Friday, October 19th, 2012
In the Huffington Post, Alex Wirth, part of the Harvard Public Opinion Project, discusses the results of a new poll by the Project that finds that youth voter (defined as voters ages 18-29) turnout this November could be the lowest on record.
Our poll of over 2,000 young people from across the United States found that 59 percent of young people ages 18-29 are likely to vote in the upcoming election. Our polling from 2010 and 2008 found a gap between the likelihood of voting and actual turnout of 19 and 25 points, respectively.
If these point gaps, between youth likely to vote and those who actually voted in 2010 and 2008, are applied to our most recent findings, the optimistic estimate is that 40 percent of young people will vote on November 6. The most conservative estimate is 34 percent. This election might very possibly have a lower youth voter turnout than the 39.6 percent of young people who turned out in 1996, the year with the lowest youth turnout on record.
The turnout projected follows a decline in engagement we have seen in both parties since 2008. In this election cycle, the number of enthusiastic Obama supporters excited, likely to volunteer, and closely following the election are below the number of both Obama and McCain’s enthusiastic supporters in 2008. This isn’t a partisan narrative. We see a similar trend in Republican enthusiasm from 2008 to 2012.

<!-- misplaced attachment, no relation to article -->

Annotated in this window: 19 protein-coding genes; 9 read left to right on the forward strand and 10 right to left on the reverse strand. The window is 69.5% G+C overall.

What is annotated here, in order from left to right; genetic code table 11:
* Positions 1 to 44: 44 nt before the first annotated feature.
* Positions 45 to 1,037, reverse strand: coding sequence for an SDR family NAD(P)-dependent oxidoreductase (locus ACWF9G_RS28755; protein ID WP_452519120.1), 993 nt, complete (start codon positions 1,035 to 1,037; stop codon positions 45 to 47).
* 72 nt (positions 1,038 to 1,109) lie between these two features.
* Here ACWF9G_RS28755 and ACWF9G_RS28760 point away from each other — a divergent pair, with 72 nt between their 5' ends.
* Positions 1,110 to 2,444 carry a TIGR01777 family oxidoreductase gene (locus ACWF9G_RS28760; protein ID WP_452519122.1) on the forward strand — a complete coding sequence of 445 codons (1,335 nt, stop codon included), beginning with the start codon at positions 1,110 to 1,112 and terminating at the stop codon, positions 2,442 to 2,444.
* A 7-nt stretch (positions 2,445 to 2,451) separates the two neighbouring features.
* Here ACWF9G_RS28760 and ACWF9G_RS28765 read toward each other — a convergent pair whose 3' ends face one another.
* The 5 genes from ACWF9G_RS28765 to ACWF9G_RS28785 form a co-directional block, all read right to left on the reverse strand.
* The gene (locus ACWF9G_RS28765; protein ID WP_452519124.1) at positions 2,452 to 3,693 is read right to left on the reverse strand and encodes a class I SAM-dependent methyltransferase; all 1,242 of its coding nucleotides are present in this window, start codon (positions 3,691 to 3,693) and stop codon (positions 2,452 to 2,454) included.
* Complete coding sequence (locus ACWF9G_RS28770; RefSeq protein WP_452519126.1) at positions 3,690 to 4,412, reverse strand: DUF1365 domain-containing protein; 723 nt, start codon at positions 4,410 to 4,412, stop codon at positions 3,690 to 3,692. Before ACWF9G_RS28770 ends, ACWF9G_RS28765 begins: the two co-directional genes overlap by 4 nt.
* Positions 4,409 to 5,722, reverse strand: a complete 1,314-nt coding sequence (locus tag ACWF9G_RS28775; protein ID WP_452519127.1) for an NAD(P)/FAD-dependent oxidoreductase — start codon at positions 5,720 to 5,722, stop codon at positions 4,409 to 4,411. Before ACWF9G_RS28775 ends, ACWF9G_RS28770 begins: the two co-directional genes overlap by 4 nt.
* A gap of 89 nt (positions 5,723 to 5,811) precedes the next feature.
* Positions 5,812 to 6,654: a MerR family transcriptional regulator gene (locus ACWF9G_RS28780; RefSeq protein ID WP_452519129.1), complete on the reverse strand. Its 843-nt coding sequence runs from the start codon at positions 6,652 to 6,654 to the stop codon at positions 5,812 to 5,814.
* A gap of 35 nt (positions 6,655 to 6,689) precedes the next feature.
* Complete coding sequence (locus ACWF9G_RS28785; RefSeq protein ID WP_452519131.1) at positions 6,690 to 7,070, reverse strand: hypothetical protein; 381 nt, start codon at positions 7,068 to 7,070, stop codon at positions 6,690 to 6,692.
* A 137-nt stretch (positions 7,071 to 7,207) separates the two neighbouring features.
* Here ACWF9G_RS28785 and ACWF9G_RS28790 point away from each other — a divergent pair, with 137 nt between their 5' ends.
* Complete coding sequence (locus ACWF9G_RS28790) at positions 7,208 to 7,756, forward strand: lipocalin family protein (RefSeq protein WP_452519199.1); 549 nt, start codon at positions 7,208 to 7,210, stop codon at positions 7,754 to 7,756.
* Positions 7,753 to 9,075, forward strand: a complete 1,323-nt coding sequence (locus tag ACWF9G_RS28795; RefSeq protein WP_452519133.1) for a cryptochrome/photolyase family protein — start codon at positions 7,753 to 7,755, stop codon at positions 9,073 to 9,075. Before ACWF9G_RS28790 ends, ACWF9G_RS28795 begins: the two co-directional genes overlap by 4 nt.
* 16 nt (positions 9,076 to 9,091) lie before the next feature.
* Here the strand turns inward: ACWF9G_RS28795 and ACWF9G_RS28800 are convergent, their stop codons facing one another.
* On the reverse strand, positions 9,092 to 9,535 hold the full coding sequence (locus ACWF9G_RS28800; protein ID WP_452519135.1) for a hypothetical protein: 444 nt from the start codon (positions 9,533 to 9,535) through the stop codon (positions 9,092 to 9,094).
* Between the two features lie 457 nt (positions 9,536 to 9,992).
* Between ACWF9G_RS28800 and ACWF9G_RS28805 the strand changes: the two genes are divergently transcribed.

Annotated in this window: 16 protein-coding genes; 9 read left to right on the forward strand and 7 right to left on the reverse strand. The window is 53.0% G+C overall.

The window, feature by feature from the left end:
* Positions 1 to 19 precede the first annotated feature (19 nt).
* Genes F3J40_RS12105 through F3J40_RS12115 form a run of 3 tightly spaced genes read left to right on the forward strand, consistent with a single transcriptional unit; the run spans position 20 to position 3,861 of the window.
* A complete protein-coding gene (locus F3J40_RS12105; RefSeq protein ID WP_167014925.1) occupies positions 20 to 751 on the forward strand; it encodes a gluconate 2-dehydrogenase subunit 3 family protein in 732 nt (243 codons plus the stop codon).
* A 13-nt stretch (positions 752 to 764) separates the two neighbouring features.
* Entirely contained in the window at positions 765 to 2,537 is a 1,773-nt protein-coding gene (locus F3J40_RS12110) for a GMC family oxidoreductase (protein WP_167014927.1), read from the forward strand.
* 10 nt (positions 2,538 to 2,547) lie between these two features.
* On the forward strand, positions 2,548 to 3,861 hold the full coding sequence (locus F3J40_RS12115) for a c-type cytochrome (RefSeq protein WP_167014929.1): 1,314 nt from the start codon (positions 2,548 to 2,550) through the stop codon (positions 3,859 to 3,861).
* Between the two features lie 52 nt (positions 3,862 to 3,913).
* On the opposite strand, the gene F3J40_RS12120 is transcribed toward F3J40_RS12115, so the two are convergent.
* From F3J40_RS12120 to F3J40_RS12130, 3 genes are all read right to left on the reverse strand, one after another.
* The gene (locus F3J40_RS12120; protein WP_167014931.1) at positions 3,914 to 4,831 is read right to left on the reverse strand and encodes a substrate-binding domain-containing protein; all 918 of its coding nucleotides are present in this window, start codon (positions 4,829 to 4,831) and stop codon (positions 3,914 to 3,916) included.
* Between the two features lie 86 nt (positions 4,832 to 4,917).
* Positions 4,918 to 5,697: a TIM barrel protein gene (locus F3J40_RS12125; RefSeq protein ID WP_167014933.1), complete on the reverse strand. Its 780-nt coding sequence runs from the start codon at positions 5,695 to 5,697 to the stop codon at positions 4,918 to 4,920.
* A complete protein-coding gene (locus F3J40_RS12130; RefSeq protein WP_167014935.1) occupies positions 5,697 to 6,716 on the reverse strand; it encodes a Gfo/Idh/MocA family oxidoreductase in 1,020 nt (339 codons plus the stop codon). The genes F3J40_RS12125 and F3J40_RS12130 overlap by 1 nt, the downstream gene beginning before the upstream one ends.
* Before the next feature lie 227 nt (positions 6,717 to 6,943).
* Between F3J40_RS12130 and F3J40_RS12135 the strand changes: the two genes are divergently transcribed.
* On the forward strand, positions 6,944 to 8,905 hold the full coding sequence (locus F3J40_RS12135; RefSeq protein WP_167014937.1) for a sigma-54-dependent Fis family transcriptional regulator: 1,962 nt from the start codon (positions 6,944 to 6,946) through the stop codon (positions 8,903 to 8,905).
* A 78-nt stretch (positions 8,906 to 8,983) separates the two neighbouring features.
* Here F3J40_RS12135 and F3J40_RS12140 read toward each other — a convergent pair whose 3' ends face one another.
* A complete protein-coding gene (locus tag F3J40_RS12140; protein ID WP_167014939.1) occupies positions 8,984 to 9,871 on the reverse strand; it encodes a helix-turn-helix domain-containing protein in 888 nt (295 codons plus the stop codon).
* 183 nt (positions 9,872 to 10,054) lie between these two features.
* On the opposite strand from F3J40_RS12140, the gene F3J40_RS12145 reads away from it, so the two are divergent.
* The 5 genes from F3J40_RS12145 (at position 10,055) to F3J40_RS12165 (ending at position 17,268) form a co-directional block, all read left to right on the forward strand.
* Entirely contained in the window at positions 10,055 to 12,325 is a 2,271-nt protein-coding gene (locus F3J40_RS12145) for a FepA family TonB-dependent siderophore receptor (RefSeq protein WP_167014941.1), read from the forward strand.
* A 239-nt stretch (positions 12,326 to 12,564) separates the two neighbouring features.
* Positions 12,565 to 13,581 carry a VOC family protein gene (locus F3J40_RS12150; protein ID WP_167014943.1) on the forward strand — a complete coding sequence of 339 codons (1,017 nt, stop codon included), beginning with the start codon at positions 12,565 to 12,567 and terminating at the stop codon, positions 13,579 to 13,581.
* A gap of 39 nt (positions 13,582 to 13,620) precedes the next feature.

Part of the reason for this possible decline in voter turnout, Wirth argues, has to do with the fact that many young people are not politically engaged with their communities in non-election seasons–and this, at least in part, might be because of the lack of civic education opportunities afforded them.
Elected officials of both parties can’t simply look to young people to turn out in election years, they must engage young people during the other three years by providing civic education opportunities in Washington, in the community, and in the classroom. This will increase the number of young people politically engaged and active and thus the number of young people voting.
Yet, the most recent National Assessment of Educational Progress Civic Assessment found that over two thirds of students were below proficient in civics: a problem neither Democrats nor Republicans have addressed. In fact, we have seen cuts to civic engagement programs targeted at youth.
Congress eliminated all 37 million dollars of funding for civic education and all 119 million dollars of history education funding. The federal government’s entire support for history and civics was zeroed out. Included in these cuts were the “We The People” program which provided over 30 million students with an introduction to the constitution and a competition which challenged their understanding of the founding principles of our democracy.
Additionally, Congress ended the Learn and Serve America program, cutting 39.5 million dollars for that funded service-learning, civic education, and community-engagement programs in schools.
Continue reading Wirth’s call for civic education here.